The Syracuse Chiefs, the Triple-A affiliate of the Washington Nationals, topped the Pawtucket Red Sox on Saturday, 2-1. Chiefs pitchers retired 20 consecutive PawSox batters from the second inning to the ninth, while Chris Marrero belted his 11th home run of the season.
Pawtucket (78-63) began the game's scoring by plating one run in the bottom of the second. After Bryce Brentz lined a one-out double into right field, Justin Henry singled through the right side of the infield, advancing Brentz to third. Then, with Dan Butler at the plate, Caleb Clay hurled a wild pitch, allowing Brentz to score and give the PawSox a 1-0 lead.
Syracuse (66-76) answered the Red Sox' lone tally with one run in the top of the fifth. Chris Marrero led off the inning by crushing a first-pitch fastball over the left-field wall. Marrero's 11th long ball of the season was his first in over three months.
In the top of the eighth, the Chiefs took a lead that they would not relinquish. The frame began with an Eury Perez walk. After Jeff Kobernus followed with a walk, Danny Espinosa grounded into a 4-6-3 double play, allowing Perez to advance to third. Then, with two outs, Corey Brown lofted a single into left field, scoring Perez and giving the Chiefs a 2-1 lead.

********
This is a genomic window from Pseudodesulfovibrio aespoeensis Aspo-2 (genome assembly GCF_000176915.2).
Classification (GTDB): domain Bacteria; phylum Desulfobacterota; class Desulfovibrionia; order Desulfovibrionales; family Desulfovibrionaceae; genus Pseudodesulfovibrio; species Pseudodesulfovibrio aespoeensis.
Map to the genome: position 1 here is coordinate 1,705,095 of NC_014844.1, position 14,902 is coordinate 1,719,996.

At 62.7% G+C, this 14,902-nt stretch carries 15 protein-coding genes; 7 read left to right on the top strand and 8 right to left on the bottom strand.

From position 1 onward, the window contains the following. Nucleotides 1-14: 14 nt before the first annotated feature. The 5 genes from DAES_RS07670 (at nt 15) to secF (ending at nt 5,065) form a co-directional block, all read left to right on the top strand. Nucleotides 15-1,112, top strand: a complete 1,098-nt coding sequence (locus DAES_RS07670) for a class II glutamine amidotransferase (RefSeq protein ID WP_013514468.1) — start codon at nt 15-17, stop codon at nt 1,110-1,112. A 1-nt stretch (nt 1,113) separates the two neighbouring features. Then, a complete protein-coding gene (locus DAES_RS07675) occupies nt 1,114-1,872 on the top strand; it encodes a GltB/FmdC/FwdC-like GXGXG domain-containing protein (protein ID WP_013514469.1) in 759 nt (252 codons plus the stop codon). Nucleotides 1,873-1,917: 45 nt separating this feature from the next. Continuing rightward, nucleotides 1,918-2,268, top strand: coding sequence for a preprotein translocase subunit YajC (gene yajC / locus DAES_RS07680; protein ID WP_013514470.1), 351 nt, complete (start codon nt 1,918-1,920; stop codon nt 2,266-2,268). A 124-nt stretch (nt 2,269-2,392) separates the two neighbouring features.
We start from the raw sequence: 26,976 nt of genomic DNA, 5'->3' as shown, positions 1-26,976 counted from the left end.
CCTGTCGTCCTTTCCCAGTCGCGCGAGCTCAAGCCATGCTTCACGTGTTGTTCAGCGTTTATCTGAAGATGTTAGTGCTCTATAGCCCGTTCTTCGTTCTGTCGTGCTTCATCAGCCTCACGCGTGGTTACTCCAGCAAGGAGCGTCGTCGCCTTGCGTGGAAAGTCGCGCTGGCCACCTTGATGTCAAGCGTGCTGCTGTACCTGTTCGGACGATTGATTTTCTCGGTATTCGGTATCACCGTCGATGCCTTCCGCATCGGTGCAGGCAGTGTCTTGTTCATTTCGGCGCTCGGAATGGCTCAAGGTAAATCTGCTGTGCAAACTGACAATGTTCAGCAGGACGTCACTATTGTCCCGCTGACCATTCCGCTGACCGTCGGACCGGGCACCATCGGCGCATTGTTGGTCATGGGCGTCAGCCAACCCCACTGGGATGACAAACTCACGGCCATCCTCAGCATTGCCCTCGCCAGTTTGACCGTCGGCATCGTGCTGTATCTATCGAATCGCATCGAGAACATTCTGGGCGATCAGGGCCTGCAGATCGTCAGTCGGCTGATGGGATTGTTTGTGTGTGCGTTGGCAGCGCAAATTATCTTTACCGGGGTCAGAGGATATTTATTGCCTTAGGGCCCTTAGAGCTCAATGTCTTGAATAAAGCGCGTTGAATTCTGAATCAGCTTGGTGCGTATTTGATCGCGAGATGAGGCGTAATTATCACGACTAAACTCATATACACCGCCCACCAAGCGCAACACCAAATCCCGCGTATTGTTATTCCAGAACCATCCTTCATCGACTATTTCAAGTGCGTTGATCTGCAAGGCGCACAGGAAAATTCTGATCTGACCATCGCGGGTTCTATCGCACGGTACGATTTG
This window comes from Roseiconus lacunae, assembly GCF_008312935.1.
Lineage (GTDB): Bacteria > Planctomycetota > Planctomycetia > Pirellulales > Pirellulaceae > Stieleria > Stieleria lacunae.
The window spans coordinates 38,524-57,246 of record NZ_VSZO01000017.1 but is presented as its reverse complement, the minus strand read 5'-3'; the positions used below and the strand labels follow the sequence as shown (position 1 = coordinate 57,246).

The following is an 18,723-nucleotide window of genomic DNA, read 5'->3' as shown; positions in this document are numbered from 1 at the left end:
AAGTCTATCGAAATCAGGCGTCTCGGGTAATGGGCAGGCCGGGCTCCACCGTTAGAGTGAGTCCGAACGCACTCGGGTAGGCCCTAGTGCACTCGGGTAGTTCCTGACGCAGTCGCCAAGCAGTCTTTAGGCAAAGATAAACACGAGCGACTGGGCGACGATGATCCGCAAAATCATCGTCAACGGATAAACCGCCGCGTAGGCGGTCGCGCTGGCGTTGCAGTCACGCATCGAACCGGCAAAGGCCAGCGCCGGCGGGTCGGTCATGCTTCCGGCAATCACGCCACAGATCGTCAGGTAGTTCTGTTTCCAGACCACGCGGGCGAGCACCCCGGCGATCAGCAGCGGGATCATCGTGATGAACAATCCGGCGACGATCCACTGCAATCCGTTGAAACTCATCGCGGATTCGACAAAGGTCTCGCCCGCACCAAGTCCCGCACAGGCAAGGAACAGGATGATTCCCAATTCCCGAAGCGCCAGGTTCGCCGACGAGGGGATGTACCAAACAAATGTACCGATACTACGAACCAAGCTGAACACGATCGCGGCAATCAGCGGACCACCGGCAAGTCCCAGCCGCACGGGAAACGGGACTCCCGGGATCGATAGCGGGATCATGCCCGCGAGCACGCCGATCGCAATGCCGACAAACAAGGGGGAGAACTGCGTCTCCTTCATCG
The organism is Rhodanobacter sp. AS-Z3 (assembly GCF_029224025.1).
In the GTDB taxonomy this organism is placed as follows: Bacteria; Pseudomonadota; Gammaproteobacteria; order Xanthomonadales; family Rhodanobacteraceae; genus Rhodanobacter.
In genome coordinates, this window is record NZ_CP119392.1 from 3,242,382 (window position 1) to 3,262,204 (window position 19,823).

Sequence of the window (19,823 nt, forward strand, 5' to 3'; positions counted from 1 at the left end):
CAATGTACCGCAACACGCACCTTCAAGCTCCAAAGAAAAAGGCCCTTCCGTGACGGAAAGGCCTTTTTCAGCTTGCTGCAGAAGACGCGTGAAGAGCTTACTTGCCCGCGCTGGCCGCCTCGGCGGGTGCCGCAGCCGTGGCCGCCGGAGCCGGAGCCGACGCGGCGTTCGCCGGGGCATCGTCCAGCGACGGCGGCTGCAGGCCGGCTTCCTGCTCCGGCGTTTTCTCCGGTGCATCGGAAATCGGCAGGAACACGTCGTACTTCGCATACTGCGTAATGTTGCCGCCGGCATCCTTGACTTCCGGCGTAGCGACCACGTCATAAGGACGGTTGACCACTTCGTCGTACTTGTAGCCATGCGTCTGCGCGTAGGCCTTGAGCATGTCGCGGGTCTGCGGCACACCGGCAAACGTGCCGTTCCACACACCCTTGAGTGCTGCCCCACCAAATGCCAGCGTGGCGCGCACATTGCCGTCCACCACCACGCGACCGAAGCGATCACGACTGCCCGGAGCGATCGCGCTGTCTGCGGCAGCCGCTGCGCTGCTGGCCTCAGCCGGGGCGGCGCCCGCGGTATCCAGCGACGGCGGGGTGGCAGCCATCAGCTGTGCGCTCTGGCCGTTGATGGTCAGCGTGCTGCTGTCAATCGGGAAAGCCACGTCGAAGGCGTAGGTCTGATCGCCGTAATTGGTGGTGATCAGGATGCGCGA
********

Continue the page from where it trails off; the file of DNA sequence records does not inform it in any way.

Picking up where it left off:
The Syracuse pitching staff put on a fantastic performance in its last road game. Caleb Clay tossed six innings of one-run ball, allowing just two hits. Ian Krol followed with a perfect seventh inning, before Mike Crotta was perfect in the eighth inning.
Cole Kimball then ran into some trouble in the ninth, allowing singles to Brock Holt and Ryan Lavarnway to put two runners on base with one out. Mark Hamilton then singled to right field, and Holt rounded third base to try and tie the game, but right fielder Chris Rahl's one-hop throw gunned down Holt at the plate. Kimball then struck out Brentz to end the game.
Syracuse returns home on Sunday to finish the season with a two-game miniseries against Buffalo at 6:30. The Chiefs send right-hander Ryan Tatusko to the mound to face Bisons left-hander Ricky Romero.
This story was not subject to the approval of the National Association of Professional Baseball Leagues or its clubs.